Modular DMOS survival shovel packs small but muscles you out of trouble
You don't really need a shovel until you really need a shovel. So taking up a third of your car roof with a man-height ditch digger's shovel doesn't make much sense ... that is, until you find yourself spinning tires helplessly in three feet of snow or mud. The shovel experts at Jackson, Wyoming-based DMOS Collective present a better way to stay prepared: a near-unbreakable spade that telescopes and folds, easily clasping to your car roof, spare tire or even shoulders. When it's time to break ground, the new Delta Shovel grows into a full-length T-handle that can pile on more pounds of dirt and rock than you'll care to ever toss over a shoulder.
Back in 2015, DMOS hit the scene with a lightweight, collapsible shovel that was purpose-built for building backcountry ski and snowboard jumps. The shovel was meant as a larger, toothier and more effective alternative to backcountry rescue shovels not really designed for recreational snow-digging, and as a lighter, more packable option than the standard snow shovel used on driveways and sidewalks. Now called the Stealth shovel, that original "Kicker Tool" went on to a successful Kickstarter campaign and won a 2016 ISPO BrandNew Award, spawning the larger Alpha Shovel and its US$177,000 Kickstarter victory a year later.
No matter how many hundreds of thousands of dollars you raise on Kickstarter, eventually you have to realize shovels designed primarily for lifting snow on the move have a limited market. DMOS thus broadened its marketing around more general, all-season uses like vehicle recovery and gardening, and it even showed up to a few Overland Expo West shows. But you'll only get so far pitching a wide, toothy snow shovel to folks that spend more time leaving tracks in dirt, mud and sand.
While DMOS was hawking Stealth and Alpha snow shovels at OX West, it was also gathering intel and feedback for a more off-road-specific design, a shovel developed from the ground up for vehicle recovery and multipurpose outdoor and survival use. The fruits of that labor, the Delta Shovel loses the wide snow blade for a pointed, creased blade designed for the more focused style of digging necessary to get a stuck vehicle moving or carve out a functional firepit. The folding, telescoping hardware quickly breaks the full-size shovel down into a stowable, 24 x 11 x 3-in (61 x 28 x 8-cm) package ready to squeeze in next to other overland, camping and emergency preparedness gear.
When it's time to toss dirt, the Delta's blade flips out, and the telescoping shaft can be locked in short, medium or long position, providing plenty of versatility for all types of tasks. The added max length and adjustability separate the Delta from the small military entrenching tools (e-tools) that helped inspire its design, giving it 51 inches (130 cm) of height and power when the shaft is fully extended. When set in shorter positions, the Delta can handle work in tighter spaces. The Delta blade can also flip into hoe position, providing additional utility in the field.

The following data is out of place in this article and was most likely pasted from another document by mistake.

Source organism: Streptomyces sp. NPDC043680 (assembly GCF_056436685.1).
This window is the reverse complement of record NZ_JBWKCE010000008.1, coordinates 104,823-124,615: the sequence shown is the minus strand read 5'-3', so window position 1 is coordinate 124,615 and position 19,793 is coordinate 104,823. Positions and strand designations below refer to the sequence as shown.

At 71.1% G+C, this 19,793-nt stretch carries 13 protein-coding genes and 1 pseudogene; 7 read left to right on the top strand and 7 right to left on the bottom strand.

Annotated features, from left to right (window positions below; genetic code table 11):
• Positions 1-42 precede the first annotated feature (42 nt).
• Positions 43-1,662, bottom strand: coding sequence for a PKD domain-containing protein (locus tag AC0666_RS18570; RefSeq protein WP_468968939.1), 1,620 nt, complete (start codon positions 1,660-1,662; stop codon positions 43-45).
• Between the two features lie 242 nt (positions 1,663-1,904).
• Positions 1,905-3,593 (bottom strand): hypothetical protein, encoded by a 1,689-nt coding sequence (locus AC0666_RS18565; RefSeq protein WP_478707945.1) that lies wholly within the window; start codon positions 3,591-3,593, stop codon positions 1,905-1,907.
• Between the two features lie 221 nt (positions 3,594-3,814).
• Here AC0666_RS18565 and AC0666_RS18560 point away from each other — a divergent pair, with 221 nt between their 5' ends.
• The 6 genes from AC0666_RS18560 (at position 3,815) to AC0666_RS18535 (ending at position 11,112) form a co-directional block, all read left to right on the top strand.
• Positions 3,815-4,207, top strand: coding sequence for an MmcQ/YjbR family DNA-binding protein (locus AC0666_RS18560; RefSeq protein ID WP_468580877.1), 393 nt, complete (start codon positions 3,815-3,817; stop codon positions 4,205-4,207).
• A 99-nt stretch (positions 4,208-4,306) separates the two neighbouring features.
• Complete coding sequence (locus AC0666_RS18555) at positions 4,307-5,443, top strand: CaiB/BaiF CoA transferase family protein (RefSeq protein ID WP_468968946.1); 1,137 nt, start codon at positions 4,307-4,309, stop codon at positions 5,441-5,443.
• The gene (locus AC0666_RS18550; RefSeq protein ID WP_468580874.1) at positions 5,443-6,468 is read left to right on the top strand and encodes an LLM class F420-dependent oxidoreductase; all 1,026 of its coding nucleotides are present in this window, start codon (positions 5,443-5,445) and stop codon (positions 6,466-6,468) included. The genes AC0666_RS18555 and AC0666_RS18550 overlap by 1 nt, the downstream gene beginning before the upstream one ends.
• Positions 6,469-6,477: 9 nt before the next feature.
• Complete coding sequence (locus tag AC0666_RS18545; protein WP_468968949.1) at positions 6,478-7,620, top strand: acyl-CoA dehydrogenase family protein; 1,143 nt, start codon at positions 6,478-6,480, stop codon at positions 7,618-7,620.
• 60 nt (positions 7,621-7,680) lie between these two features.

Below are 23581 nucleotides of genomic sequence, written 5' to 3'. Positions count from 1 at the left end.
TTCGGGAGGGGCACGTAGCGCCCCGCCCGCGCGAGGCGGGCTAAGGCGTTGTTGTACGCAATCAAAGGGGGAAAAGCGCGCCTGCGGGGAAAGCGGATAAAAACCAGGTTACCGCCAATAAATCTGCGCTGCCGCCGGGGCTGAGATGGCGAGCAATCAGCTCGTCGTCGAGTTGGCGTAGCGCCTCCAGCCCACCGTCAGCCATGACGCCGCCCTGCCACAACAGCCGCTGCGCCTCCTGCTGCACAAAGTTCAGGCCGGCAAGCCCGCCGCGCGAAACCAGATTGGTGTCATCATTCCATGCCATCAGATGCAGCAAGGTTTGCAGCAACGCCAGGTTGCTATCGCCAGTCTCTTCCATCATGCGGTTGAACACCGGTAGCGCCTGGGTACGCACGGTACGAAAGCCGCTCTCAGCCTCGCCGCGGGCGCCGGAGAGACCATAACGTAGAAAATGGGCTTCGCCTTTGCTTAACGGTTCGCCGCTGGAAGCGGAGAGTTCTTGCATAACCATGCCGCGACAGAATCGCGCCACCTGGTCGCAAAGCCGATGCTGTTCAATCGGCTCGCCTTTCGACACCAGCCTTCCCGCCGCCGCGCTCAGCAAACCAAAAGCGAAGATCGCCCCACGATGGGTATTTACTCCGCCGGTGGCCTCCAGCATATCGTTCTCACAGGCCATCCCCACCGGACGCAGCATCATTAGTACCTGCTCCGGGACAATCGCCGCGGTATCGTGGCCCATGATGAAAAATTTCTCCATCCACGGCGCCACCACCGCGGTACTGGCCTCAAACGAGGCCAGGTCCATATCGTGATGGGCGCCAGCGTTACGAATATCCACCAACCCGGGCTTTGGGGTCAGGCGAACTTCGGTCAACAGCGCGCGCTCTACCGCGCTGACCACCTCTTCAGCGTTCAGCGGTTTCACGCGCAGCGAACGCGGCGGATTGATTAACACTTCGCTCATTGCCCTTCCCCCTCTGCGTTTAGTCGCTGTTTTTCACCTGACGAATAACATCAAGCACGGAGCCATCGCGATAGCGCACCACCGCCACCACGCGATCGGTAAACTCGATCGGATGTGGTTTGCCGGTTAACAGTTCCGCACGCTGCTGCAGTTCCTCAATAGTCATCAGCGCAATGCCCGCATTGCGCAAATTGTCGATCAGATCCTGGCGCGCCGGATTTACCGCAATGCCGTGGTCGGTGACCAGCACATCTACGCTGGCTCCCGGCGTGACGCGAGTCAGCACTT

DMOS doesn't just build products that are light and portable, it focuses on building products that reach near-failproof levels of durability, and it backs that beefy construction up with a straight-shooting lifetime guarantee. The Delta's 12-gauge steel bracket is secured to the blade via 12 rivets and sealed around the shaft to keep out dust, dirt and mud. DMOS tested that bracket to 1,000 lb (450 kg), so it's tough enough to handle any amount of earthen matter you'll be piling on. Stainless steel springs and pins lock the shovel into its various positions, and a powder coating puts a tough finish on the blade. DMOS uses all American materials and components and manufactures its shovels in Portland, Oregon.
Delta buyers will have a choice of aluminum or steel blade. The aircraft-grade 6061 aluminum is plenty robust (and carries that lifetime warranty) and keeps total shovel weight down to 3.5 lb (1.6 kg). For those that can't imagine piercing Mother Earth with anything less than pure steel, DMOS' 12-gauge cold-rolled steel blade provides all-out heavy-duty performance at the head of a 6.3-lb (2.9-kg) shovel.
Another handy aspect of the Delta Shovel: it's modular. Buyers can mix and match DMOS' various blades and shafts. So if there's a chance of getting stuck in mud and snow on the drive to the ski chalet, where you'll also need to shovel out the driveway, you can pack both the Delta and Alpha heads with a single shaft.
Over roughly two years of development, DMOS designed, tested and reworked the Delta Shovel with the help of wildland firefighters, military personnel, trail builders, overlanders and others. It launched a Kickstarter this week to get the shovel into production, and has already leapt three times over its $30,000 goal, selling completely out of the lowest $149 pledge level along the way. The Delta is still available at pledge levels of $159+, and buyers will be able to select between the aluminum and steel blades after the campaign finishes up. A pledge of $259+ secures a Delta Shovel with an aluminum mount designed to secure the shovel to a vehicle roof rack or spare tire holder. A MOLLE-compatible carry case with dual shoulder straps is also in the works.
Deliveries will begin in December 2019, if plans move along without a hitch. Retail prices are expected to run $199 for the Delta Shovel itself and $359 for the shovel and mount.